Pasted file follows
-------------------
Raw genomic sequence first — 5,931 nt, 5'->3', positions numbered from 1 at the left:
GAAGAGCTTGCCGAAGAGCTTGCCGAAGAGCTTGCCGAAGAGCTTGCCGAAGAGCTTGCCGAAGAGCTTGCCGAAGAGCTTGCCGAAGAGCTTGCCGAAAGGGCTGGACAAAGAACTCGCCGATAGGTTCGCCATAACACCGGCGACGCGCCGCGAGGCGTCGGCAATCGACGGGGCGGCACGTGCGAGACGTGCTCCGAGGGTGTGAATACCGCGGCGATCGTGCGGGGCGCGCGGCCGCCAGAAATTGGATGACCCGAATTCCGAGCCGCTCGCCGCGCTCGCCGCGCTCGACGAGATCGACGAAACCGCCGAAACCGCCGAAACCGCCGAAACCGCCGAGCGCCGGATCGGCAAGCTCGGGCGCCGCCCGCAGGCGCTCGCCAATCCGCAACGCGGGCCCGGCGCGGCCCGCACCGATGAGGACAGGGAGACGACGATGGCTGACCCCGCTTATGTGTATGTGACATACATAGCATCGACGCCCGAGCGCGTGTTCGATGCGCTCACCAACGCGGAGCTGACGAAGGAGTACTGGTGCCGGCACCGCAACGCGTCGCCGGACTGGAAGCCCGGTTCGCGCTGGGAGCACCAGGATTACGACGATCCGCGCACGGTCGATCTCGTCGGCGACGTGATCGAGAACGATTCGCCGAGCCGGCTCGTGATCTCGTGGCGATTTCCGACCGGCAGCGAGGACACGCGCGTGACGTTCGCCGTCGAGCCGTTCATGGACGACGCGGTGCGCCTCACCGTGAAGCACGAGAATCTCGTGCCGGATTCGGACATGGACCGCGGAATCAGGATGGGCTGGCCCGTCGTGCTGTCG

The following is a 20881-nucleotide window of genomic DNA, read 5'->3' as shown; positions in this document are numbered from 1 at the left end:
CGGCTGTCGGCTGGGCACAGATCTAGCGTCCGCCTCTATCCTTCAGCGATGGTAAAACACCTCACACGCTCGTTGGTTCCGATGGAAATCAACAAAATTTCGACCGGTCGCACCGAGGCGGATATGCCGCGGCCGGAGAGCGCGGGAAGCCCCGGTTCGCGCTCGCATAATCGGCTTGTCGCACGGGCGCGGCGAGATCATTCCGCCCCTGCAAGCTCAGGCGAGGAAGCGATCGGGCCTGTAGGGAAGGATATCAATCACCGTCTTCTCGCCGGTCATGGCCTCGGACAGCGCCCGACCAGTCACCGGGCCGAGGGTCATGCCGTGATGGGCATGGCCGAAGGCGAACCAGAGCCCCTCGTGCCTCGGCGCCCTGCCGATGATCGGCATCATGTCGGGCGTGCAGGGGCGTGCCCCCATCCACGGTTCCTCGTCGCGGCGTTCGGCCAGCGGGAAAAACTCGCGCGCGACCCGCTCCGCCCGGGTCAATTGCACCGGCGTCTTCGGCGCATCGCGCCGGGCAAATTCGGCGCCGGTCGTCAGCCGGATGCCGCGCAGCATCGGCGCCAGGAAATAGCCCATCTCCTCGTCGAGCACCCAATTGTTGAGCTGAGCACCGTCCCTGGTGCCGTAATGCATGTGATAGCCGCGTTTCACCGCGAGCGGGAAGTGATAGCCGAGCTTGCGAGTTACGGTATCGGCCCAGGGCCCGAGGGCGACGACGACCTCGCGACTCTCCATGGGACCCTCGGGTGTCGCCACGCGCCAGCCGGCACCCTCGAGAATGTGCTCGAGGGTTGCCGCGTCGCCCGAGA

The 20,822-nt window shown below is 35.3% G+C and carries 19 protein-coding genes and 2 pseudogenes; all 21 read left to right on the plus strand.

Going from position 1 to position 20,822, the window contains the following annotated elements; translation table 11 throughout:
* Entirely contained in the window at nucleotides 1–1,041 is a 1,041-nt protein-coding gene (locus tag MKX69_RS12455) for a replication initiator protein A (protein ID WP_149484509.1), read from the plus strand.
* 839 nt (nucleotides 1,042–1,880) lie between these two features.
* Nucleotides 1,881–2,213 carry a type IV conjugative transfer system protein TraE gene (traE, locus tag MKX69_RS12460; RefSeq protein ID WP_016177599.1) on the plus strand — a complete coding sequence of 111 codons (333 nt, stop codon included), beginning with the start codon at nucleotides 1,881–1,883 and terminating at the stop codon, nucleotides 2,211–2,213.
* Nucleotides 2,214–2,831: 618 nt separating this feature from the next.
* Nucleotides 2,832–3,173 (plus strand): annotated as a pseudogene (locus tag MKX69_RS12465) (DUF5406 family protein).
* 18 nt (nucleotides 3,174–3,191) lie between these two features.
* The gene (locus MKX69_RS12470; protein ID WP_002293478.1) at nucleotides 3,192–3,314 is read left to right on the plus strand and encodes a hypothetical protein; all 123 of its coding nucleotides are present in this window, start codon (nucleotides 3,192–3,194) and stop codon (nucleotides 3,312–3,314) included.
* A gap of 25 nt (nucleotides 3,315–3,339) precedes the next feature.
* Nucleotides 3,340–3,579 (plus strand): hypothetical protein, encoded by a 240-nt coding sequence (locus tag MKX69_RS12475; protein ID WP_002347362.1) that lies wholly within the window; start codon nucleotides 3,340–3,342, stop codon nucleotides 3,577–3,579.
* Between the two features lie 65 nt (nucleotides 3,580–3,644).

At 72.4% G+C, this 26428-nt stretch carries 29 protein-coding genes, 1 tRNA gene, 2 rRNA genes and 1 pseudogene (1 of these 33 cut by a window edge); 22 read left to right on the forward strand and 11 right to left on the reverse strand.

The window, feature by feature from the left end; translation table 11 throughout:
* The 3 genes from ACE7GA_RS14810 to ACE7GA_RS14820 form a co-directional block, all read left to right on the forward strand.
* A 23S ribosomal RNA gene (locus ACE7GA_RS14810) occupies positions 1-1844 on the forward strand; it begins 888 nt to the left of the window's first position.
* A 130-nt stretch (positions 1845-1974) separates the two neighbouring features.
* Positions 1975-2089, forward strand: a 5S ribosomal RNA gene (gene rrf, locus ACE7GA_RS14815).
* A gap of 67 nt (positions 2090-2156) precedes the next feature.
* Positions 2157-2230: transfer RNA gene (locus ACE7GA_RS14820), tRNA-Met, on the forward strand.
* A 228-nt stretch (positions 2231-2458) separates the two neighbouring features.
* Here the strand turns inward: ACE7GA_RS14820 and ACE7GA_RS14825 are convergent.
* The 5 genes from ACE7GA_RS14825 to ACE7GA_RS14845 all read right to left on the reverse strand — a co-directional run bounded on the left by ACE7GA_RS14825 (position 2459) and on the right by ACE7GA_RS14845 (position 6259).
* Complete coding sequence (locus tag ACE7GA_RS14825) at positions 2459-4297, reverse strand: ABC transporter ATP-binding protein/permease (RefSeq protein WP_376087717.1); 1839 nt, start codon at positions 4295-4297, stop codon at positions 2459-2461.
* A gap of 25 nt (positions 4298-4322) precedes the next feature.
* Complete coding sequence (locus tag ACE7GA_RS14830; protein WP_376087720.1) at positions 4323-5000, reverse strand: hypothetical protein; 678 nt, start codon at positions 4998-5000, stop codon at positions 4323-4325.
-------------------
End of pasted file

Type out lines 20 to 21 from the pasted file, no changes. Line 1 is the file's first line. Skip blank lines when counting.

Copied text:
* A 23S ribosomal RNA gene (locus ACE7GA_RS14810) occupies positions 1-1844 on the forward strand; it begins 888 nt to the left of the window's first position.
* A 130-nt stretch (positions 1845-1974) separates the two neighbouring features.